For heavy cutting the short handle requires a fairly stout grip. For lighter tasks like cheese and veggies, the little handle is no liability.


The Squid is a large compact knife or a small regular knife. In some ways, it is an awkward size for usage. It is too large and heavy to be a keychain tool, but it doesn't fill the hand like proper full-size tools. Other online reviews have suggested that a beaded or knotted lanyard can make the knife larger in hand without making it carry any larger. In our experience, this works, but not perfectly.

For routine and heavy use, a larger knife is more appropriate. The full-size profile of the Benchmade Griptillian is far easier in the hand. Similarly, the Spyderco Tenacious and Buck Knives Famous Folder are full-size, hard-working machines. The rounded and long but narrow profile of the Opinel No 08 is also a little easier in the hand than the Squid.

We found a short beaded or knotted lanyard made the handle of the Squid effectively larger in the users hand  without increasing the pocketed bulk by very much. This makes the CRKT perform "larger" than its raw dimensions.
We found a short beaded or knotted lanyard made the handle of the Squid effectively larger in the users hand, without increasing the pocketed bulk by very much. This makes the CRKT perform "larger" than its raw dimensions.

That said, the Squid is undoubtedly ready for burlier tasks than the Top Pick Victorinox Classic or the tiny Old Timer 180T Mighty Mite. The blade of the Gerber STL 2.0 is similar in length to the Squid, but the Squid is more robust with a larger and rounder handle. Another close comparison is the Squid and the other Best Buy Kershaw Leek. The Leek is longer, but the Squid has more girth. For heavy cutting, they kind of even out. The Leek offers more leverage, but the Squid is bulkier in hand, in a good way.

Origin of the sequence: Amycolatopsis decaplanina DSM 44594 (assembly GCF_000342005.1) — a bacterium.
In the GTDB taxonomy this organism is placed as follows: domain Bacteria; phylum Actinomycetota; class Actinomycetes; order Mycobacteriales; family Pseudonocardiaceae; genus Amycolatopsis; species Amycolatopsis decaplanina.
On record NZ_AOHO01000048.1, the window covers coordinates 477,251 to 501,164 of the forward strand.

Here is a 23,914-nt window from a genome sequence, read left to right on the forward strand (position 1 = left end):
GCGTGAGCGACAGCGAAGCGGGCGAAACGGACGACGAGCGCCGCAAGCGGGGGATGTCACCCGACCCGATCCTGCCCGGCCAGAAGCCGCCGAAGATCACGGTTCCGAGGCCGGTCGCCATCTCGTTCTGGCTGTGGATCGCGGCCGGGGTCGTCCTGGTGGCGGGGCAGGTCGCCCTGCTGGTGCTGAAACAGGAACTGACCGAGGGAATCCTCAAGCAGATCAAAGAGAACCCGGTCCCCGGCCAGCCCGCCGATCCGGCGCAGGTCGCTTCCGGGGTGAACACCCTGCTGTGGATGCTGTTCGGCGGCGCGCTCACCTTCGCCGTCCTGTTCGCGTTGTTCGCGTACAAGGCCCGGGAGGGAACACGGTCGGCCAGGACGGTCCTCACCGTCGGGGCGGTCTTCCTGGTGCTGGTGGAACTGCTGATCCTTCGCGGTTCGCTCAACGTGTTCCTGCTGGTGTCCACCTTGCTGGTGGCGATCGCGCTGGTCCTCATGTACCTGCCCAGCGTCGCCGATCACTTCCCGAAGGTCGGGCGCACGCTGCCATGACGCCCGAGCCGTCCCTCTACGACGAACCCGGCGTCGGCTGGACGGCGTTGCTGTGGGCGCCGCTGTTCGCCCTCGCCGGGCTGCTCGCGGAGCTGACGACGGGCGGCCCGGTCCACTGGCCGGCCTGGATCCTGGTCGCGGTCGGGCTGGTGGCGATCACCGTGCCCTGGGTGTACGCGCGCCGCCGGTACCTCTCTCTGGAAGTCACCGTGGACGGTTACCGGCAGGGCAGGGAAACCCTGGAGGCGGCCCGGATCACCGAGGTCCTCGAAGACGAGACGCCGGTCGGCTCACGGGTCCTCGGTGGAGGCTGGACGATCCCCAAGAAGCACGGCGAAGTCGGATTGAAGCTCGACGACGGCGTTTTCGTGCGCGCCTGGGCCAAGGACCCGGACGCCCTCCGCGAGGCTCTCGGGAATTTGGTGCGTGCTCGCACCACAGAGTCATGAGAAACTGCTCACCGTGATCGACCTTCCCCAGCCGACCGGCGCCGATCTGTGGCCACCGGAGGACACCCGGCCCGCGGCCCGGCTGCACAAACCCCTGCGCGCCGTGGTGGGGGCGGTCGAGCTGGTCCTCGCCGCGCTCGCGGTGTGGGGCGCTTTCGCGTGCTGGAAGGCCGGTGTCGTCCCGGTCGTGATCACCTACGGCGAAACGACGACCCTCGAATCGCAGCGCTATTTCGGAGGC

The tiny form of the Squid should not detract from the excellent construction quality. Nor should the intentionally "distressed" look of the tumbled exterior corners.
The tiny form of the Squid should not detract from the excellent construction quality. Nor should the intentionally "distressed" look of the tumbled exterior corners.


Portability is a function of size, weight, and carry options. The Squid is mid-sized, as compared to the rest of our test roster. It is considerably smaller than ideal for most usage. However, it is smaller in your pocket than all but the micro knives we tested. It is the shortest knife we tested that also has a pocket clip. For valuable pocket space, the Squid is a worthy consideration.

Portability is directly at odds with ergonomics, for the most part. The primary determinant of portability is size, as a small knife is easier to carry around. The only smaller knives in our review are the Victorinox Classic, Gerber STL 2.0, and Old Timer 180T Mighty Mite. Arguably, the Kershaw Leek is also small. The Leek is longer but thinner than the Squid. The three that are decidedly smaller do not have pocket clips. The Squid is more compact in one's pocket than the Editors Choice Benchmade Mini Barrage, not to mention the full-size products like the Top Pick SOG Trident Elite.

The Squid  in pocket carry mode.
The Squid, in pocket carry mode.

Other Features

The Squid has no features besides the blade.

The Victorinox Classic is a pocket manicure tool, with file and scissors, among other things, in addition to the main blade. The SOG Trident Elite is tailored to rescue and escape situations, with a webbing/cord cutter and glass breaker cleverly integrated.

Construction Quality

Construction quality is the scoring metric in which we see the least variation among the tested knives. In short, by the time we make our initial diligent product selection, we are left with great products. This isn't the case across the board. Not all knives are well made. Buyer beware. This also means that we have little to discuss in this section. The CRKT Squid has smooth hinges, burly side plates, and a great blade.

Each manufacturer and product has its own way of instilling confidence in the user. The CRKT Squid is, in a word, beefy. While it is smaller than most others, it is among the heaviest we reviewed. There are no knives smaller than this that weigh more. It is closest in weight to the mid-size knives like the Mini Barrage and Benchmade North Fork. This weight lends a feeling of sturdiness and quality that is undeniable. The other, lighter knives aren't necessarily less sturdy, but the CRKT is confidence inspiring.

Best Applications

This is an excellent knife for the shopper on a budget, looking for a knife to carry, daily, with limited pocket space.


The only knives in our test that are less expensive are also far less robust in construction. These less expensive knives also have smaller, less sturdy blades.

The Squid in an average adult male hand.
The Squid in an average adult male hand.


The Squid is a rock-bottom budget option that performs like something much more expensive. For the cost of a "gas station" knife with performance imbued by careful design, the CRKT Squid is an easy consideration for the budget shopper.

Jediah Porter